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April 6, 2014Sell the product, not the lifestyle.

Writers. We do love our silence.

After all, we’re only one step removed from the library, the garret, the dusty bookshelf.

Of course in reality copywriters never get the peace and quiet we need to scribble or to think.

In offices we’re bothered by loud, boisterous music — or loud, boisterous people. I once had to share a desk with a man whose job it was to read the same sales script over and over, every day.

When we’re lucky enough to be working from home, we may have kids under our feet or noisy neighbours over our heads.

And of course in London, we’re never far away from a roaring train or screeching siren.

Sometimes you need to focus and get work done. A couple of months ago a friend took pity on me and let me borrow his Bose QC15 noise cancelling headphones.

And suddenly, silence.

The people on the phone, gone. The building site outside, gone. The gangsta rap blaring from tinny agency speakers, gone. I was in heaven.

But that’s not what I want to talk about.

If you want to find out how good the Bose QC15s are, try a pair for yourself. You won’t regret it.

What I want to talk about is the way Bose market themselves.

Inside every carry case of Bose headphones comes a pocket containing a small pack of business cards. Here they are:

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Now, some people might say this is intolerably smug. I think it’s the perfect way to market this product.

The execution is exactly right. Here is a product so good, so quiet, you’ll want to hand over a business card rather than give the interested party a sales pitch. You’re both people who appreciate your peace and quiet. And this is ever so quietly confident.

It fits the Bose brand perfectly.

Bose’s quietly confident business cards are a simple reminder:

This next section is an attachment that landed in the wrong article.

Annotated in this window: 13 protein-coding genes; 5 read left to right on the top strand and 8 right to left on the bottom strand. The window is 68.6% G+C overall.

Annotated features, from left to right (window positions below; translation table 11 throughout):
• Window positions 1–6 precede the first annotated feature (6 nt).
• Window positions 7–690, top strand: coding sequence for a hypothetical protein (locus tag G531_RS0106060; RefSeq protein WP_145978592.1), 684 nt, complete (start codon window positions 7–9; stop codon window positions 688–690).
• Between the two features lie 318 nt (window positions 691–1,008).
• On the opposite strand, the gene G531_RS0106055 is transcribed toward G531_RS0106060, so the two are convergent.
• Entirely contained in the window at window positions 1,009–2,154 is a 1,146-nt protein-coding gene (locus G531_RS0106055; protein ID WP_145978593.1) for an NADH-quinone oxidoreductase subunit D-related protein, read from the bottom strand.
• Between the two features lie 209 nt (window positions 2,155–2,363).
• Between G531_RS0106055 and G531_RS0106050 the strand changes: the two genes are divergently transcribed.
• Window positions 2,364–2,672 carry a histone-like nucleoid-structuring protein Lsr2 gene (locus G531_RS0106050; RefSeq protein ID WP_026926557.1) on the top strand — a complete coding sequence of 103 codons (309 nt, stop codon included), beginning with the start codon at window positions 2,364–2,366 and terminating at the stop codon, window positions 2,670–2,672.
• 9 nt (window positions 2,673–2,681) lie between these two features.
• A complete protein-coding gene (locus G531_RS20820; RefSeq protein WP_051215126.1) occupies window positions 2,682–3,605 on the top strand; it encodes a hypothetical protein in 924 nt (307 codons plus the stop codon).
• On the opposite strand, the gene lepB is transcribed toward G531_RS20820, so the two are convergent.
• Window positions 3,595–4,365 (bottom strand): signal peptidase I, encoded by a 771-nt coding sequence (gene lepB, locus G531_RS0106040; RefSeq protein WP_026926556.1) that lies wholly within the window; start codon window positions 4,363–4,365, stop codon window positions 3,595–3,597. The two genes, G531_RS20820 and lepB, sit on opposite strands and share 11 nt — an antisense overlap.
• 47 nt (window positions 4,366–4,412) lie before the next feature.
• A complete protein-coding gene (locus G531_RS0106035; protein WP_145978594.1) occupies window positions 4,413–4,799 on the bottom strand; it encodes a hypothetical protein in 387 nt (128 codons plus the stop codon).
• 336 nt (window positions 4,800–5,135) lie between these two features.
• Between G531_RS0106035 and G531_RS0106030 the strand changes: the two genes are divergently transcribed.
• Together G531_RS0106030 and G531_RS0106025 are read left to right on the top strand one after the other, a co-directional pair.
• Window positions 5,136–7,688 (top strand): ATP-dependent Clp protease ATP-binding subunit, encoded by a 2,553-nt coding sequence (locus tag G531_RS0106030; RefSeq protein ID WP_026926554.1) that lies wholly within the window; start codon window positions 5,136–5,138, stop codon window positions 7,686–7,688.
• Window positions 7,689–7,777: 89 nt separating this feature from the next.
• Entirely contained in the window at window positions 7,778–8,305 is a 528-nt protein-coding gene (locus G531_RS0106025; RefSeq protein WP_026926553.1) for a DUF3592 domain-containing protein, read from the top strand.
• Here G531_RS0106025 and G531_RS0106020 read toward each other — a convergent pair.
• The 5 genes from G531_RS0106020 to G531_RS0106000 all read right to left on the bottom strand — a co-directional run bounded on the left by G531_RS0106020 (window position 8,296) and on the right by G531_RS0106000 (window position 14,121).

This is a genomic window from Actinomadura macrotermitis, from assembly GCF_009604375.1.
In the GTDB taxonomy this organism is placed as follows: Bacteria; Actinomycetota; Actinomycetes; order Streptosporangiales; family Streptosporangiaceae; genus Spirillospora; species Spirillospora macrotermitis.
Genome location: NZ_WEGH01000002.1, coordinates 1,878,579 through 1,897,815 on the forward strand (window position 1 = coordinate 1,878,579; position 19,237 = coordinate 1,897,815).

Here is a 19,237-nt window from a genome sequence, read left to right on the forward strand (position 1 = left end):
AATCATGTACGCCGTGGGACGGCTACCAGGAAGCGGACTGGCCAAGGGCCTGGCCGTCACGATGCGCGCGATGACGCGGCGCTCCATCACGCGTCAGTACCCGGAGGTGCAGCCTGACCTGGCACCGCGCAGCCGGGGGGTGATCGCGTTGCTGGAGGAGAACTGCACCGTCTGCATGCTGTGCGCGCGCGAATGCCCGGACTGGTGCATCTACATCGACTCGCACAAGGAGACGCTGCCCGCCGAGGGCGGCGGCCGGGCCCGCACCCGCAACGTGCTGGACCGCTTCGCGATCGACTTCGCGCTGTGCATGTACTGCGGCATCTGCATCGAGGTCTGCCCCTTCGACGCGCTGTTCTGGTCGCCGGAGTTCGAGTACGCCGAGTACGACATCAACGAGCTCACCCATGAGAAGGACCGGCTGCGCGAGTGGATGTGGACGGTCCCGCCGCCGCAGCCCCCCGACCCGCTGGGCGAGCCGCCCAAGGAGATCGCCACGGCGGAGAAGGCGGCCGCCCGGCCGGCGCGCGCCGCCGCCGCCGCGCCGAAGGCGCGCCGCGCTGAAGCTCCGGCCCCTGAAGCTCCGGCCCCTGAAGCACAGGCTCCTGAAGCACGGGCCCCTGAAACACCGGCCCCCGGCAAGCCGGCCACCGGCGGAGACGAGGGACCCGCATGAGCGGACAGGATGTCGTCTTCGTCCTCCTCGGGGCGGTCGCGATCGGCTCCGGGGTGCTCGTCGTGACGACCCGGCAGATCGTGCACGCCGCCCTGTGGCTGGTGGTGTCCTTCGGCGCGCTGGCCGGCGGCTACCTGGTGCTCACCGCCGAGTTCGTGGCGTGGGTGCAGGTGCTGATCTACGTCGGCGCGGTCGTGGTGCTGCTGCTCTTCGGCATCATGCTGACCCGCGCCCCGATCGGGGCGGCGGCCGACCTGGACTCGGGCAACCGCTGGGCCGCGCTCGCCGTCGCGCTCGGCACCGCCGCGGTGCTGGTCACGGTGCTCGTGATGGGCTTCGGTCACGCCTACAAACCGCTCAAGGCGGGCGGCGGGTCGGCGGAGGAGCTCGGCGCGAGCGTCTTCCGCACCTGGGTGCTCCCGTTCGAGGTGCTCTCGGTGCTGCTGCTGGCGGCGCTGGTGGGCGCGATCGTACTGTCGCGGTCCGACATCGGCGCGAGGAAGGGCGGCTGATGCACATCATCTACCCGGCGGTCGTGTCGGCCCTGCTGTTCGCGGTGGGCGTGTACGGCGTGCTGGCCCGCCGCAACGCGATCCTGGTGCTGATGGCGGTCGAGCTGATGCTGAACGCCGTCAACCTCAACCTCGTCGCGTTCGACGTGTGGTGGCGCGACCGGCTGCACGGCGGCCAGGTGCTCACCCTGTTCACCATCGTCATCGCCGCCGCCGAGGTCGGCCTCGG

When you have a great product, the simplest advertising works.

A few years ago at a job interview I was asked to name my favourite ad campaign from the last twenty years.

I could have gone for the Cadbury’s Gorilla or the Sony paintballs, or any of the other famous ads you see in all the books.

Instead, I said the best bit of marketing I had ever seen was the little Apple logo stickers that came with every purchase of an Apple product.

That’s right. Stickers.

Now Apple are so ubiquitous, you don’t see those stickers as much these days. But you used to see them everywhere. On cars. On dorm room doors. My ex-girlfriend even stuck one over the Dell logo on her clapped out notebook PC.

Every day in my job I’m asked to come up with new ways to create brand loyalty — more than that, I’m asked to make people fall in love.

If you get people to love your product, they’ll recommend it to a friend, their sales increase.

After all, digital and social is really just word of mouth, amplified.

Sell! Sell! recently wrote a blog post about how it’s become unfashionable in advertising to put the product in the shot. Advertising has become about brand experience, about selling a lifestyle.

But it’s not. Advertising is what it always has been. It’s about looking at the value of a product to the consumer and then clearly explaining its benefits and features in an amusing, memorable way.

But what a lot of people seem to forget is that advertising isn’t a magic bullet. To get people to love your product, start with a good product.

Then something as simple as a sticker or a business card could be the only campaign you’ll ever need.

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This entry was posted on Sunday, April 6th, 2014 at 5:33 pm and is filed under Advertising, Blog. You can follow any responses to this entry through the RSS 2.0 feed. You can skip to the end and leave a response. Pinging is currently not allowed.

One comment

  1. Just wanted to say I always look out for your new blog posts. I started out as a legal copywriter in January and your posts have helped me tremendously in the start-up phase of my business.

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